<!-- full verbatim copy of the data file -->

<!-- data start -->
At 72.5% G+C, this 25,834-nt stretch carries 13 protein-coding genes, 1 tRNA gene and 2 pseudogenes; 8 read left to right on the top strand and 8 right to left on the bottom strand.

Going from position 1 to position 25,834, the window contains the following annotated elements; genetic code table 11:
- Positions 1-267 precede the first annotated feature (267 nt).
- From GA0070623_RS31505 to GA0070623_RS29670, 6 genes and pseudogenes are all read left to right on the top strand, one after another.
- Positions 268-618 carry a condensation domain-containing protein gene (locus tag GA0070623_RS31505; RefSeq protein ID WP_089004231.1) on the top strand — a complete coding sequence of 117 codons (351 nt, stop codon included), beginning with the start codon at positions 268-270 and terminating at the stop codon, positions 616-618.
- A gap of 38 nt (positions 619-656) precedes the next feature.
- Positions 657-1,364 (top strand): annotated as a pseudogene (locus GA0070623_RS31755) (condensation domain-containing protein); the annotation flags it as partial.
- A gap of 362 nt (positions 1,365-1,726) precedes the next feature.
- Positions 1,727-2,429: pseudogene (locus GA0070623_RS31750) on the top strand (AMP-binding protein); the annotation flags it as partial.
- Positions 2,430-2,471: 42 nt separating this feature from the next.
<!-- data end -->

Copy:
At 72.5% G+C, this 25,834-nt stretch carries 13 protein-coding genes, 1 tRNA gene and 2 pseudogenes; 8 read left to right on the top strand and 8 right to left on the bottom strand.

Going from position 1 to position 25,834, the window contains the following annotated elements; genetic code table 11:
- Positions 1-267 precede the first annotated feature (267 nt).
- From GA0070623_RS31505 to GA0070623_RS29670, 6 genes and pseudogenes are all read left to right on the top strand, one after another.
- Positions 268-618 carry a condensation domain-containing protein gene (locus tag GA0070623_RS31505; RefSeq protein ID WP_089004231.1) on the top strand — a complete coding sequence of 117 codons (351 nt, stop codon included), beginning with the start codon at positions 268-270 and terminating at the stop codon, positions 616-618.
- A gap of 38 nt (positions 619-656) precedes the next feature.
- Positions 657-1,364 (top strand): annotated as a pseudogene (locus GA0070623_RS31755) (condensation domain-containing protein); the annotation flags it as partial.
- A gap of 362 nt (positions 1,365-1,726) precedes the next feature.
- Positions 1,727-2,429: pseudogene (locus GA0070623_RS31750) on the top strand (AMP-binding protein); the annotation flags it as partial.
- Positions 2,430-2,471: 42 nt separating this feature from the next.